With reference still to FIG. 1, test patterns are stored with test pattern memory 122 used by the Stimulus Pattern Generation Logic 126 of the tester 112 to generate “stimulus vectors” for application to the DUT 114. In the present discussion, “stimulus vectors” may be in the form of ones, zeros or other logical representations of the stimuli. In some instances, the test vectors are identical to the stimulus vectors. In general, however, test vectors may not be identical to the stimulus vectors. For example, control data for triggering an external oscilloscope is present in the test vectors but is not present in the stimulus vectors. In another example, the test patterns in the test pattern memory 122 may be transformed by the Stimulus Pattern Generation Logic 126 to produce the stimulus vectors. To illustrate some possible transformations, assume the value of N bits of data in a test vector is X, and assume that the value of M bits of data in the same test vector is Y. Some possible transformations that can be performed on the test pattern data to produce stimulus vectors can be:

    • f(X)=!X (complement of X);
    • f(Y)=!Y (complement of Y);
    • f(X,Y)=X*Y (X and Y);
    • f(X,Y)=X+Y(X or Y);
    • f(X,Y)=X^Y (X xor Y).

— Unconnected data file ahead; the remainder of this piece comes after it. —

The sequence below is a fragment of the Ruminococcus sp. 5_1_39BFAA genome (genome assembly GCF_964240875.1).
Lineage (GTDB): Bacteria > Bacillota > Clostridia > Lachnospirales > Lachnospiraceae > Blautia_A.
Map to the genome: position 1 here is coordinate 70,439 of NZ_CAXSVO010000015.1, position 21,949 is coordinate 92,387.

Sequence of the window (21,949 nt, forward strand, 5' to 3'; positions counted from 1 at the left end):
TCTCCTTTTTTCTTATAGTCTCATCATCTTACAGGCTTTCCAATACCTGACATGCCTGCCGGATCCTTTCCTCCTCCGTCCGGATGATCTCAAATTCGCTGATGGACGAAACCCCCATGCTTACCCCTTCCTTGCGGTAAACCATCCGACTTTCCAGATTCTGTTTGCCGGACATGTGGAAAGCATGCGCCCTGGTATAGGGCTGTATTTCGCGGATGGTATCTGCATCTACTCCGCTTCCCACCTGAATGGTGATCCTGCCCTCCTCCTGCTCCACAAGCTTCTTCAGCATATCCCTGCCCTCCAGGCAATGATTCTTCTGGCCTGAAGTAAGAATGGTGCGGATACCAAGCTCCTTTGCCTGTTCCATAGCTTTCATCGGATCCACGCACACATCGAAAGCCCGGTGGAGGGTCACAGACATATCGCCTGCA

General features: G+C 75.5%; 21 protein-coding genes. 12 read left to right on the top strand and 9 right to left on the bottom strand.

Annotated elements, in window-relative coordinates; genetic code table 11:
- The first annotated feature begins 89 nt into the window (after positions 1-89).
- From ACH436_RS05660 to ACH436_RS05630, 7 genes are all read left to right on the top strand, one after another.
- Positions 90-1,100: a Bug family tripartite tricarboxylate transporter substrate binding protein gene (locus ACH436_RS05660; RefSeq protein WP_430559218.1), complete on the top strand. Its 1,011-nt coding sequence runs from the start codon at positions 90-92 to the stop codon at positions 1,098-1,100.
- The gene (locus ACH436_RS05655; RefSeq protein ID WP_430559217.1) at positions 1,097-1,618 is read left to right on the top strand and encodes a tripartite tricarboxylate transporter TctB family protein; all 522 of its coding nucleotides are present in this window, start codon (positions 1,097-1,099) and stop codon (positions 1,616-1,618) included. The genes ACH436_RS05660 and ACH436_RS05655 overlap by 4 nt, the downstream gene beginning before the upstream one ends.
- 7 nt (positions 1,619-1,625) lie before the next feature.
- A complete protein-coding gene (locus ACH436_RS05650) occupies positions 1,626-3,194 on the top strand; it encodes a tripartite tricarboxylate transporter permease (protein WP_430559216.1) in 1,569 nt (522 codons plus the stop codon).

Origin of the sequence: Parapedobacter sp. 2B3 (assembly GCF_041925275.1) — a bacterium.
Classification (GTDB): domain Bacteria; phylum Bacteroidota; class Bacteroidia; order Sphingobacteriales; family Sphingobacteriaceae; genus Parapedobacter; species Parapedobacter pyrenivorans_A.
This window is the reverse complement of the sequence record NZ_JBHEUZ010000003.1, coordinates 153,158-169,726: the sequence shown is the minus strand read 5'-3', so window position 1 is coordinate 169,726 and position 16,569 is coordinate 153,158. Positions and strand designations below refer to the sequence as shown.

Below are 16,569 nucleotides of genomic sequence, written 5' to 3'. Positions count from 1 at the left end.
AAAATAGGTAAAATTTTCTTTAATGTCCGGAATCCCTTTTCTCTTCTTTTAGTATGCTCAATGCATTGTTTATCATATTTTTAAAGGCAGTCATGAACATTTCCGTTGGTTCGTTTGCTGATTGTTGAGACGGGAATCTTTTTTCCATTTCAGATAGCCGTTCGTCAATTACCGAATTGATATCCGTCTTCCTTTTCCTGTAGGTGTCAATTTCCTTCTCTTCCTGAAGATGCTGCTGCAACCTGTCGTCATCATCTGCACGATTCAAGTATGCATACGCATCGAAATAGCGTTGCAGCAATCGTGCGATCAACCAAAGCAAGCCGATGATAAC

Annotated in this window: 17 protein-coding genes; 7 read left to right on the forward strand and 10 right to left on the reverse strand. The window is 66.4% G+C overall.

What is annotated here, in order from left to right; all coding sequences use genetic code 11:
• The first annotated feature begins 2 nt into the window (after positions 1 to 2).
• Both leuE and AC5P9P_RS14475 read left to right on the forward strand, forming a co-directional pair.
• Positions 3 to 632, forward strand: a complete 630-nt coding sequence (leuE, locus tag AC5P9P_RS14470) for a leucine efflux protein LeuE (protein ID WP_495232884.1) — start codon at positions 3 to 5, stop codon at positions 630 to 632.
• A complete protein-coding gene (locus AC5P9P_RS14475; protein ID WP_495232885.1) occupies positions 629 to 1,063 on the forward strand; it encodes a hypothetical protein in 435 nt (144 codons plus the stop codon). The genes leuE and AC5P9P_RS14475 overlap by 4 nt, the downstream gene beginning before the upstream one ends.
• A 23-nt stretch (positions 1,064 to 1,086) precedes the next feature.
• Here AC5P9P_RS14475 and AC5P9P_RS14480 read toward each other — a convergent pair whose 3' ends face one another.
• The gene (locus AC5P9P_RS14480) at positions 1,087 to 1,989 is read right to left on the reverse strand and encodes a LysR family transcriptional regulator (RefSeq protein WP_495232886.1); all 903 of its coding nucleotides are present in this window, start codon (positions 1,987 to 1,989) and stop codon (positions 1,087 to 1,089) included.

With reference again to FIG. 1, the control system 110 provides test patterns to the tester 112 during a set-up phase of a sweep test. As mentioned, the term “sweep test” refers to a procedure where a DUT is tested under various test conditions, and the term “sweep points” refers to the various test conditions at which the DUT is tested. Sweep tests are sometimes called “search tests.” Another form of sweep test is called “shmoo.” Each sweep point is typically defined by one or more variable “sweep values,” and each sweep test generally has many sweep points. In one embodiment, each test pattern has control data for adjusting the internal registers of the DUT 114 and test data for testing functions or logic of the circuit device at one or more sweep points. In another embodiment, each test pattern has control data and test data for performing one or more functional or logical tests on the circuit device across multiple sweep points. The test patterns may be stored in a test pattern memory 122.